Jessica Warboys, <i>River Wax Painting, Snake Shape Lake</i> (2019). <br>Image courtesy of the artist and Hales Gallery.

Jessica Warboys, River Wax Painting, Snake Shape Lake (2019). Image courtesy of the artist and Hales Gallery.

4. “Jessica Warboys: Snake Shape Lake” at Hales Gallery

“Snake Shape Lake” is the Welsh artist’s first solo show in the US, featuring painting, glasswork, film, and sculpture. Her multifaceted practice is informed by personal and collective memory, landscape, history, ritual and mythology.

Location: Hales Gallery, 547 West 20th Street, New York
Price: Free
Time: Opening reception 6 p.m.— 8 p.m. Tuesday–Saturday, 10 a.m.–6 p.m.

—Eileen Kinsella

 

Thursday, September 5–Saturday, November 2 

Jenna Gribbon, Sand in her shoe (2019). Courtesy of Fredericks and Freiser.

Jenna Gribbon, Sand in her shoe (2019). Courtesy of Fredericks and Freiser.

5. “Jenna Gribbon: When I Looked At You The Light Changed” at Fredericks & Freiser

Jenna Gribbon melds art history, memory, and her own intimate experiences into a dream-like cohesion for her first solo exhibition with the gallery. Two recent bodies of work make up the show: portraits of her friends and family, and paintings of women wrestling. In these works, Gribbon draws on a deep historical well—from the Rococo indolence of Fragonard, to the haptic homoeroticism of archaic Greek athletes, to the lively brushstrokes of the Impressionists—with remarkable fluidity. One has the sense that she is as familiar with art history as she is with her subjects, and is allowing her viewers a coveted glimpse into a private sphere. It’s all done so eloquently that the gesture is as disarming as it pleasing.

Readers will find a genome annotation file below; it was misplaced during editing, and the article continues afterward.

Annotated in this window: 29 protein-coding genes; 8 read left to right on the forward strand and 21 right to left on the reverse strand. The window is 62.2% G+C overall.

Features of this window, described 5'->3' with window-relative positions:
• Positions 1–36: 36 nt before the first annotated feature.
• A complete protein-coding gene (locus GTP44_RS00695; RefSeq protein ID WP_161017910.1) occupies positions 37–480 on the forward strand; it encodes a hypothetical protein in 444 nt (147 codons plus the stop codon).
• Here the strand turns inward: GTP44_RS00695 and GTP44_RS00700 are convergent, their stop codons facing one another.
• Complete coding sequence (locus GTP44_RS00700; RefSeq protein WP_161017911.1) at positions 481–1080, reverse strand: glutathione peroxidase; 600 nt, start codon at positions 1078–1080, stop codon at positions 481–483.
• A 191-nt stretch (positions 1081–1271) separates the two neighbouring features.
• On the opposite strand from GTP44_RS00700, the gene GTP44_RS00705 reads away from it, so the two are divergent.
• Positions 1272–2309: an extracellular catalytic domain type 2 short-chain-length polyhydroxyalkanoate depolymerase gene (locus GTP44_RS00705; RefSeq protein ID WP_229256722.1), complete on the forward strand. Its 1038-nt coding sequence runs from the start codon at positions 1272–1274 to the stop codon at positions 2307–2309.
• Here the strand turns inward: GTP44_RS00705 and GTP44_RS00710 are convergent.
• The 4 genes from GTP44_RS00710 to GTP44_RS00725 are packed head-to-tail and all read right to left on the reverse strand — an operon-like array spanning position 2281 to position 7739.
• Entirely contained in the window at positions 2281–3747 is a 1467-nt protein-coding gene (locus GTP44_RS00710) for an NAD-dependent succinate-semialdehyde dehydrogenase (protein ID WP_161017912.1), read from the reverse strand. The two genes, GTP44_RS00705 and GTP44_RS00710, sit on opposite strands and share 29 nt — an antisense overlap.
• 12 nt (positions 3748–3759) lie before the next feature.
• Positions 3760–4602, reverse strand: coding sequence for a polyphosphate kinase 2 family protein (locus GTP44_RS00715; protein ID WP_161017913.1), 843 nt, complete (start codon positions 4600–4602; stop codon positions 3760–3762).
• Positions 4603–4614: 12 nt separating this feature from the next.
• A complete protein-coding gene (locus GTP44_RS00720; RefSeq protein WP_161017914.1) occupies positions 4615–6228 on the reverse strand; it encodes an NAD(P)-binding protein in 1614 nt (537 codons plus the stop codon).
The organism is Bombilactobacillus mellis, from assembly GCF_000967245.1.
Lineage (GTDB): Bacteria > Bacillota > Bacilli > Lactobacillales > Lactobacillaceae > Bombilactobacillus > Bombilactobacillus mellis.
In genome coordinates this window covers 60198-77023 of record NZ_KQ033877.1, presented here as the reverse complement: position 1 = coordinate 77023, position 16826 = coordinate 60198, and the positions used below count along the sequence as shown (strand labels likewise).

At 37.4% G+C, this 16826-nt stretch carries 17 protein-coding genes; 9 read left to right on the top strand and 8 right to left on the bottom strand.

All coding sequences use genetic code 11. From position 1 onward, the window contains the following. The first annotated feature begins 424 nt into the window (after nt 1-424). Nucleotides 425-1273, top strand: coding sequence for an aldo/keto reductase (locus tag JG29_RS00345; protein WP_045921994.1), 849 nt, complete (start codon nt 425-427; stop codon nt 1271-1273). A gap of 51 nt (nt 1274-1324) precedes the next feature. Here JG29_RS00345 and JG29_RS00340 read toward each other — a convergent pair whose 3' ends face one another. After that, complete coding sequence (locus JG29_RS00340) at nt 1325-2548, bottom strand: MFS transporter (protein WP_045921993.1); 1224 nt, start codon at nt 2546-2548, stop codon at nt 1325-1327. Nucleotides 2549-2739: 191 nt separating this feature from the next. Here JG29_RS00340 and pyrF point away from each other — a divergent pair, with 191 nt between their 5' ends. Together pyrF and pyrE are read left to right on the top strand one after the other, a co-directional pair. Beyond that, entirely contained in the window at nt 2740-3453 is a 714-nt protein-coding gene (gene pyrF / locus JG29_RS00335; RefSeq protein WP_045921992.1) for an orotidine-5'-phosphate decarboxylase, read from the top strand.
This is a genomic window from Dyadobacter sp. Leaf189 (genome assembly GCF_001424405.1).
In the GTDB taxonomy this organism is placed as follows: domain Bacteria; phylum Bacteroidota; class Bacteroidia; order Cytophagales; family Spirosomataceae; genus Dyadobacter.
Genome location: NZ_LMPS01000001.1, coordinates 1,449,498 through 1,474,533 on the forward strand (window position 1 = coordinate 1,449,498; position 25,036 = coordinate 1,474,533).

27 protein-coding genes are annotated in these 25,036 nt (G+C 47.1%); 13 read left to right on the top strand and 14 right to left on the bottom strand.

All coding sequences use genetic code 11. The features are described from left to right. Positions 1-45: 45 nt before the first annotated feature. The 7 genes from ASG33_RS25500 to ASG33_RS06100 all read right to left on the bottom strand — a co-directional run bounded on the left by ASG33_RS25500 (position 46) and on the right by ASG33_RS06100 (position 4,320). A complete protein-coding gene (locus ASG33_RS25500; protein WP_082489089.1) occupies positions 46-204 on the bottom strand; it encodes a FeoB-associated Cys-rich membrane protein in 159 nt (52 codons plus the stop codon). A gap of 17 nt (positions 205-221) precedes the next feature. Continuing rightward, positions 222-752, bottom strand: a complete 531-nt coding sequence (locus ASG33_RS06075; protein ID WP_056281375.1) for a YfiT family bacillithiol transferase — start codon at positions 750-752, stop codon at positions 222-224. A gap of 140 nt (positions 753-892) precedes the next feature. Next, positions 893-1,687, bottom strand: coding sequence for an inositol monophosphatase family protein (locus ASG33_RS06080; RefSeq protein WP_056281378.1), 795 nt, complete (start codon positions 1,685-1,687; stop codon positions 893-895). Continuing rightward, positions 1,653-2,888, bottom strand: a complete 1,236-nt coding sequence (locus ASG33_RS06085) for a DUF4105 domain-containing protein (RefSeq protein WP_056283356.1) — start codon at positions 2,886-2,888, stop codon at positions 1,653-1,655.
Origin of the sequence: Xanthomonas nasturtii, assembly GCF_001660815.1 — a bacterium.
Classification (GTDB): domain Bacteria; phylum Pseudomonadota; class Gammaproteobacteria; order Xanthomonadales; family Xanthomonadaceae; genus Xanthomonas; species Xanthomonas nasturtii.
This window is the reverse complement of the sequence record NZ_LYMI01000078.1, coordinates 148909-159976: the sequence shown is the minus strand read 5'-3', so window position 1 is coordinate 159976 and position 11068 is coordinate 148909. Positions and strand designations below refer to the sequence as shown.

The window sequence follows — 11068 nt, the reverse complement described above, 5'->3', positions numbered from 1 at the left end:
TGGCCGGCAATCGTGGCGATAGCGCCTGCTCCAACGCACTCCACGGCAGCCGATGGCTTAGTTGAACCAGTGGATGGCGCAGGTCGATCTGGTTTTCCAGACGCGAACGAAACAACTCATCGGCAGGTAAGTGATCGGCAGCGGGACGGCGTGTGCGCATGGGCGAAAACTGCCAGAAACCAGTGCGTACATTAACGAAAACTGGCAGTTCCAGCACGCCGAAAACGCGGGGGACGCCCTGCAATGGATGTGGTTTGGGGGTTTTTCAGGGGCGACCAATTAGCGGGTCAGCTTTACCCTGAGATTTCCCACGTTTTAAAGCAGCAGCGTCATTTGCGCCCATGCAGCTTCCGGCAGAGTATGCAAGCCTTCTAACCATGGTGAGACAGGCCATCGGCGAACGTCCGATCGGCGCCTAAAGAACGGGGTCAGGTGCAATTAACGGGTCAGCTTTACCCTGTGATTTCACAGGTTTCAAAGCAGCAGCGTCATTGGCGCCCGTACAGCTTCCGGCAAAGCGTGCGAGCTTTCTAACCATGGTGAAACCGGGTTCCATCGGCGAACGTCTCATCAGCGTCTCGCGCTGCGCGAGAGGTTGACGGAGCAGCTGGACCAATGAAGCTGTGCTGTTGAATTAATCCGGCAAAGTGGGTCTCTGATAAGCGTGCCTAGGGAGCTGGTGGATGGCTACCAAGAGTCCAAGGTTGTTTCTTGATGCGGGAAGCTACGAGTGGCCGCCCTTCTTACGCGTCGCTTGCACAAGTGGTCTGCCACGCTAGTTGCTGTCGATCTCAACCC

Location: Fredericks & Freiser, 536 W 24th Street
Price: Free
Time: Opening, 6 p.m.–8 p.m, Tuesday–Sunday, 10 a.m.–6 p.m.

—Katie White 

 

Friday, September 6

Arne Svenson, <i>Claude Hankins</i>. Courtesy of apexart.